The Olmstead Fact Sheet

U.S. Supreme Court Olmstead v. L.C. Ruling

On June 22, 1999, the U.S. Supreme Court affirmed through its Olmstead v. L.C. ruling that under the Americans With Disabilities Act (ADA) unjustifiable institutionalization of a person with a disability is discrimination when the treating provider believes that community-based care is appropriate and safe; when the affected person does not oppose the community-based option; and when the placement can be reasonably accommodated taking into account the resources available to the state and the needs of others. The court, in the ruling, determined that institutionalization severely limits a person's ability to interact with family and friends, to work, and to make a life for him or herself. The Olmstead case was brought by two Georgia women with dual diagnoses (developmental disability and mental illness). At the time the suit was filed, both women were receiving mental health services in a state-run institution (inpatient psychiatric hospital), despite the fact that state treatment professionals had evaluated each as capable of being appropriately served in a community-based setting.

The Olmstead Decision

The Court based its ruling in Olmstead on Title II of the ADA, which pertains to Public Services. Section 12132 of Title II states: "…no qualified individual with a disability shall, by reason of his disability, be excluded from participation in, or be denied benefits of the services, programs, or activities of a public entity, or be subjected to discrimination by any such entity." Federal Regulations define forms of discrimination prohibited under the ADA. This regulation {28 CFR Section 35.130(d)} is commonly referred to as "the integration mandate:" A public entity shall administer services, programs, and activities in the most integrated setting appropriate to the needs of qualified individuals with disabilities. The U.S. Department of Justice has defined most integrated setting as "a setting that enables individuals with disabilities to interact with non-disabled persons to the fullest extent possible." Certain principles have emerged from the Court's ruling:

  • unjustified institutionalization of people with disabilities is discrimination and violates the ADA;
  • states are required to provide community-based services for persons with disabilities otherwise entitled to institutional services when the state's treatment professionals reasonably determine that: a) community-based care is appropriate, b) the person does not oppose such placement, and c) the placement can reasonably be accommodated, taking into account resources available to the state and the needs of others receiving state-supported disability services;
  • a person cannot be denied community services just to keep an institution at its full capacity; and,
  • the ADA does not require that community-based services be imposed on people with disabilities who do not desire it.

The court also held that states are obliged to "make reasonable modifications in policies, practices, or procedures when the modifications are necessary to avoid discrimination on the basis of disability, unless the public entity can demonstrate that making the modifications would fundamentally alter the nature of the service, program, or activity." Meeting the fundamental alteration test takes into account three factors:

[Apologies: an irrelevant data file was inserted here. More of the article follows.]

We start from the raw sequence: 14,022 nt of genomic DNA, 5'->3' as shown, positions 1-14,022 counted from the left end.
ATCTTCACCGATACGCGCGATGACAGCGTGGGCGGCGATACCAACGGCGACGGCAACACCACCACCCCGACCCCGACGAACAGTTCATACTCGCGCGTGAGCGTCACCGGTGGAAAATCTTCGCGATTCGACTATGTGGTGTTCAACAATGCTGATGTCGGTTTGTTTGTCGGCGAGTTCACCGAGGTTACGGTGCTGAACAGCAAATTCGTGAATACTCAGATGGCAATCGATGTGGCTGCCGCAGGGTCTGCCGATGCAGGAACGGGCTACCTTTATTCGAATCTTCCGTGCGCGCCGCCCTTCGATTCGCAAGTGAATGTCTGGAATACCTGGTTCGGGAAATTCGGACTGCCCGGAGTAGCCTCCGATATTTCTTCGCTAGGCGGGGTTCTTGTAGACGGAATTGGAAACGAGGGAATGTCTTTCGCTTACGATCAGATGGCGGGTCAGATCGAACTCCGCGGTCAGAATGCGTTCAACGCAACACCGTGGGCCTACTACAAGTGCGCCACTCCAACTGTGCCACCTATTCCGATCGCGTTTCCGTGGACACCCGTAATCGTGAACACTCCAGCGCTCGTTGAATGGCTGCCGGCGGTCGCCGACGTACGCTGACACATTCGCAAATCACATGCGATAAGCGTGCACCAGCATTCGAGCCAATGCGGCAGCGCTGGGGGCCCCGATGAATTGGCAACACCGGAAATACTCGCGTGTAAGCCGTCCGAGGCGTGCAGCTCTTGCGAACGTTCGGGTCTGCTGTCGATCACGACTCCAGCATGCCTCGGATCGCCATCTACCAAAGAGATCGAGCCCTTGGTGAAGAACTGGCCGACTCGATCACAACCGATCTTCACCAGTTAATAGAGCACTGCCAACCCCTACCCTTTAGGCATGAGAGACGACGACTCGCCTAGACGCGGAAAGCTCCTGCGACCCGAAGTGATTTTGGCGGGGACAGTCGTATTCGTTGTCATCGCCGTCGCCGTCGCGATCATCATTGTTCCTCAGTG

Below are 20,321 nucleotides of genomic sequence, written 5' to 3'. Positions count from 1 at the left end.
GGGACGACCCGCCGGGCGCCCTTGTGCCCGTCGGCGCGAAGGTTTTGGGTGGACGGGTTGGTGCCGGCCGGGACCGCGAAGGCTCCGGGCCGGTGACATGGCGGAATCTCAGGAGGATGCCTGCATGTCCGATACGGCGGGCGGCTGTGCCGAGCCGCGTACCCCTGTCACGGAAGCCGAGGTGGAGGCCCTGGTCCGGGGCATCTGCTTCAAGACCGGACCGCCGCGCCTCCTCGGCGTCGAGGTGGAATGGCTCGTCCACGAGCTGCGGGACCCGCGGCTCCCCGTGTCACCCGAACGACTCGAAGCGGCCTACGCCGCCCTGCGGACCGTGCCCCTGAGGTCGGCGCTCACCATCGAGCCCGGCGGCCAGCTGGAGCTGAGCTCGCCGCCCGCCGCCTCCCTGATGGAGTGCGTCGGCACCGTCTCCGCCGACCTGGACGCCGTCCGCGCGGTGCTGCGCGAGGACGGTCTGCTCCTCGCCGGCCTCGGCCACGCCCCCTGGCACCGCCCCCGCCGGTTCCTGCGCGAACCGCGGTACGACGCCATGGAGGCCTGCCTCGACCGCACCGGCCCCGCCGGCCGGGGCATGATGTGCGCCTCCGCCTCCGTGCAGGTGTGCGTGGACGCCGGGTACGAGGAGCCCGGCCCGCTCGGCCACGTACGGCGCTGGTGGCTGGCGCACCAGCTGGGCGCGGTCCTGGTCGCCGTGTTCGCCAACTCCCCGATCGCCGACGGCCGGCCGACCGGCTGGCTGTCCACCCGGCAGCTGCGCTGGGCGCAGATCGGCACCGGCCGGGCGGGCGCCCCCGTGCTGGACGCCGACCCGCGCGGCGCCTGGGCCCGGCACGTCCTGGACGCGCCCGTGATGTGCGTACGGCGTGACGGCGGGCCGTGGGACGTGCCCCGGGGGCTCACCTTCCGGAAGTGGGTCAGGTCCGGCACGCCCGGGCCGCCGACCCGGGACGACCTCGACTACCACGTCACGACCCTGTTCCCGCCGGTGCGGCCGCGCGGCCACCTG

• the cost of providing services in the most integrated setting;
  • the resources available to the state; and
  • how the provision of services affects the ability of the state to meet the needs of others with disabilities.

Olmstead and the Medicaid Program

Olmstead is not a case about Medicaid. Nothing in the decision changes the basic nature of the Medicaid program or alters the structure of the individual entitlement or state obligations under the law. However, because Medicaid comprises such a large proportion of state health expenditures in the area of long-term care, Olmstead is causing the state to focus even more extensively on its Medicaid policy and program choices regarding long-term care, both in institutions and in the community. Any alterations to the state's Medicaid policies should be thought of as a consequence of, rather than required by, the Olmstead decision. Because the Medicaid program is such a critical resource to states in funding long-term care, the Health Care Financing Administration (HCFA) has been issuing information related to the Olmstead decision to states. For example, HCFA has reminded states that it (HCFA) has the obligation under Medicaid to periodically review the services of all residents in Medicaid-funded institutions and is reviewing how clarification or changes in their policies can help states to strengthen community services. In the court's ruling, HCFA suggested that a state may be able to meet its obligation under the ADA by demonstrating that it has a comprehensive, effectively working plan for providing services to persons with disabilities in integrated settings and a waiting list that moves at a reasonable pace. Although nothing in the ruling requires a state to have such a plan, both HCFA and Office of Civil Rights are strongly encouraging states to develop plans and are offering technical assistance in doing so.

Missouri Actions

Governor Mel Carnahan issued an executive order creating the Home and Community-Based Services and Consumer-Directed Care Commission. The objective of the commission is to develop a comprehensive, effectively working plan, as recommended by the U.S. Supreme Court in its Olmstead decision. The commission is required to submit a working plan to the governor by December 31, 2000. To read the executive order, go to: